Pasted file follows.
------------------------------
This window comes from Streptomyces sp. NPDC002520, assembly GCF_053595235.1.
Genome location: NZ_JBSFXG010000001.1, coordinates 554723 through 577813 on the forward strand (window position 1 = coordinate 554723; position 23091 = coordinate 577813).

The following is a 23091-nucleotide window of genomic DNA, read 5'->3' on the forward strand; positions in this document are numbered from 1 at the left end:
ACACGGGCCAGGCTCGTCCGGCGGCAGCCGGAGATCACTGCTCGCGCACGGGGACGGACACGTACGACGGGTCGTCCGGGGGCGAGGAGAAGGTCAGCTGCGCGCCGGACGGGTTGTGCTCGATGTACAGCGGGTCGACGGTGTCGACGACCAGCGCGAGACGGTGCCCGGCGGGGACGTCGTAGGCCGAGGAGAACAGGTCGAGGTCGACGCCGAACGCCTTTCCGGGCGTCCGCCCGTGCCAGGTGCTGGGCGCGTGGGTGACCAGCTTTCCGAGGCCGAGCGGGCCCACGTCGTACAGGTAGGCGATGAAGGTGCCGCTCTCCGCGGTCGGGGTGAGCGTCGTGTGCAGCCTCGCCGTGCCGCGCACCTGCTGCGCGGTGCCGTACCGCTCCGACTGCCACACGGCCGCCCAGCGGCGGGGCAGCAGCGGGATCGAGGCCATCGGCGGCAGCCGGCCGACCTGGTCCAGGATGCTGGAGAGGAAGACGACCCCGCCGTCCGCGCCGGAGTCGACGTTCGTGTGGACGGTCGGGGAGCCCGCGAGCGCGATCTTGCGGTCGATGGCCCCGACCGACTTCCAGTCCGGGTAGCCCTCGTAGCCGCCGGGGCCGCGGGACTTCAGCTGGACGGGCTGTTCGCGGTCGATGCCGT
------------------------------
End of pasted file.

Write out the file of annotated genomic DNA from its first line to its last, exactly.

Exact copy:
This window comes from Streptomyces sp. NPDC002520, assembly GCF_053595235.1.
Genome location: NZ_JBSFXG010000001.1, coordinates 554723 through 577813 on the forward strand (window position 1 = coordinate 554723; position 23091 = coordinate 577813).

The following is a 23091-nucleotide window of genomic DNA, read 5'->3' on the forward strand; positions in this document are numbered from 1 at the left end:
ACACGGGCCAGGCTCGTCCGGCGGCAGCCGGAGATCACTGCTCGCGCACGGGGACGGACACGTACGACGGGTCGTCCGGGGGCGAGGAGAAGGTCAGCTGCGCGCCGGACGGGTTGTGCTCGATGTACAGCGGGTCGACGGTGTCGACGACCAGCGCGAGACGGTGCCCGGCGGGGACGTCGTAGGCCGAGGAGAACAGGTCGAGGTCGACGCCGAACGCCTTTCCGGGCGTCCGCCCGTGCCAGGTGCTGGGCGCGTGGGTGACCAGCTTTCCGAGGCCGAGCGGGCCCACGTCGTACAGGTAGGCGATGAAGGTGCCGCTCTCCGCGGTCGGGGTGAGCGTCGTGTGCAGCCTCGCCGTGCCGCGCACCTGCTGCGCGGTGCCGTACCGCTCCGACTGCCACACGGCCGCCCAGCGGCGGGGCAGCAGCGGGATCGAGGCCATCGGCGGCAGCCGGCCGACCTGGTCCAGGATGCTGGAGAGGAAGACGACCCCGCCGTCCGCGCCGGAGTCGACGTTCGTGTGGACGGTCGGGGAGCCCGCGAGCGCGATCTTGCGGTCGATGGCCCCGACCGACTTCCAGTCCGGGTAGCCCTCGTAGCCGCCGGGGCCGCGGGACTTCAGCTGGACGGGCTGTTCGCGGTCGATGCCGT